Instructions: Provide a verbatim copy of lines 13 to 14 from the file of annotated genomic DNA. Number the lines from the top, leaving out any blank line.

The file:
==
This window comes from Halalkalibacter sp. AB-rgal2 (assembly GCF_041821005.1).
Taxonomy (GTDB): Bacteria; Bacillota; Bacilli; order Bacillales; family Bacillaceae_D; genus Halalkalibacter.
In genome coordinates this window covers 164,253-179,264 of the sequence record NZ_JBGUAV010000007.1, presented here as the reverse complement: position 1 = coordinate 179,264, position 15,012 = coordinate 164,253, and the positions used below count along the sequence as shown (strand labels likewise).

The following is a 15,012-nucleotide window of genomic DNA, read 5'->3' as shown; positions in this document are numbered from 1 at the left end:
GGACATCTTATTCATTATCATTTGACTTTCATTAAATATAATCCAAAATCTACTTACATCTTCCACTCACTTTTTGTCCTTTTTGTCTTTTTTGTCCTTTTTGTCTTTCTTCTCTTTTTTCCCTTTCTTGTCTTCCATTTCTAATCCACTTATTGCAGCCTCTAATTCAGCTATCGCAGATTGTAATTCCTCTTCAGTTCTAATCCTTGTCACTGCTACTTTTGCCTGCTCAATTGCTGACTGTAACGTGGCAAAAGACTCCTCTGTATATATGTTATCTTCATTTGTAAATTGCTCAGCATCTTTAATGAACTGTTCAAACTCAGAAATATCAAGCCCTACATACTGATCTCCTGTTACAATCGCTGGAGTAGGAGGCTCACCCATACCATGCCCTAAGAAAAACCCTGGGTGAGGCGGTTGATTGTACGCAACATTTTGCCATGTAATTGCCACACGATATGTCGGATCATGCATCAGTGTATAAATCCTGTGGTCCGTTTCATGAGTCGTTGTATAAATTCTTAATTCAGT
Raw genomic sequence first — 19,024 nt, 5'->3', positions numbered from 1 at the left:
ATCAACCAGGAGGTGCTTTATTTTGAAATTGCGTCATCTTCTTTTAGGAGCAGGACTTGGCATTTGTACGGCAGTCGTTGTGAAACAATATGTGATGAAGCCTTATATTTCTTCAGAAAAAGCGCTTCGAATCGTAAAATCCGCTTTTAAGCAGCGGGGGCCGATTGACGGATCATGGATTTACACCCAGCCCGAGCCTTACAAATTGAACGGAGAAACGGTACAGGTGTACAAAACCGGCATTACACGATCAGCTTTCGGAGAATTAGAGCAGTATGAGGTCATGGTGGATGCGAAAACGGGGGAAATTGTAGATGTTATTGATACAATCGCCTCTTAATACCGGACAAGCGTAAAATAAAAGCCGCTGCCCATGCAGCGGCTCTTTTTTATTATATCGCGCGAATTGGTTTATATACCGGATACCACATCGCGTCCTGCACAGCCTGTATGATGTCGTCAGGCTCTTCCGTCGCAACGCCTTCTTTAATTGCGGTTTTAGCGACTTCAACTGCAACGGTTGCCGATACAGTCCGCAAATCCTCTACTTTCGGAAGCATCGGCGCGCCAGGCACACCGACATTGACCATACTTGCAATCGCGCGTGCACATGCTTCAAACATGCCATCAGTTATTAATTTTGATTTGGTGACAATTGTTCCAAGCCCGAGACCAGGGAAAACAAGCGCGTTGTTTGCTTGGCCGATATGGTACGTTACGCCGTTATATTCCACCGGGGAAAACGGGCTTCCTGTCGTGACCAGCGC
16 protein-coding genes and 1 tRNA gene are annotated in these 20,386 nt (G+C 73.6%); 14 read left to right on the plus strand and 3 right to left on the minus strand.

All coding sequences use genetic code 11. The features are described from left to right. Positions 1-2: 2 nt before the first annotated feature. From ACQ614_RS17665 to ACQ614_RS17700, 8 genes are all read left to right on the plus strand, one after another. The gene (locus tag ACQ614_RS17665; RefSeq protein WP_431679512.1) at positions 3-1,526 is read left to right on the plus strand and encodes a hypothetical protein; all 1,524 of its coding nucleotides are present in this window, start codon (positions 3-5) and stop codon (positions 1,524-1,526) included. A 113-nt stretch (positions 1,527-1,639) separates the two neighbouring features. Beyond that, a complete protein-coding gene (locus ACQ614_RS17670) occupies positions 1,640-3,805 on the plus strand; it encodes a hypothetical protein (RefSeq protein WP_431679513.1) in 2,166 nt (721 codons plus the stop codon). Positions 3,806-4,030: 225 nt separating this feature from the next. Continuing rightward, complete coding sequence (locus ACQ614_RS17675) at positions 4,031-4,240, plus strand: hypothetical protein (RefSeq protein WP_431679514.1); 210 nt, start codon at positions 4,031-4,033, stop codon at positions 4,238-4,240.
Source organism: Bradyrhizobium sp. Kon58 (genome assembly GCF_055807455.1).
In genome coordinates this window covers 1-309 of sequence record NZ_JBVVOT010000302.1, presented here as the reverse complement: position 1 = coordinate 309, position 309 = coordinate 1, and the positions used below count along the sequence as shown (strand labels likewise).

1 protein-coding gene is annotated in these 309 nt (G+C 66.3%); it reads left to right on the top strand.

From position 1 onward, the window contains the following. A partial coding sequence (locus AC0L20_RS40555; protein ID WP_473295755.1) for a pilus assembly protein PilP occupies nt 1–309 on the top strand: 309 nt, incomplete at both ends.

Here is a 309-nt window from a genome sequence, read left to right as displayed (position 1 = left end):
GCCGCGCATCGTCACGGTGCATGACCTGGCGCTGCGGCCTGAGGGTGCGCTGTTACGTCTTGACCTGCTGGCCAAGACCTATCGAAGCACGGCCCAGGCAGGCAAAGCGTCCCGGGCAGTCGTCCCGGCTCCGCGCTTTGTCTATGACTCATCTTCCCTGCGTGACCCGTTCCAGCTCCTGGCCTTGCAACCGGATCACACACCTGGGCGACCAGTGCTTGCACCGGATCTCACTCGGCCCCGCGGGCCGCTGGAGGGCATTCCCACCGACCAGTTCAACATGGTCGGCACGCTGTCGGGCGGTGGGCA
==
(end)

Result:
From position 1 onward, the window contains the following. A partial coding sequence (locus AC0L20_RS40555; protein ID WP_473295755.1) for a pilus assembly protein PilP occupies nt 1–309 on the top strand: 309 nt, incomplete at both ends.

Here is a 309-nt window from a genome sequence, read left to right as displayed (position 1 = left end):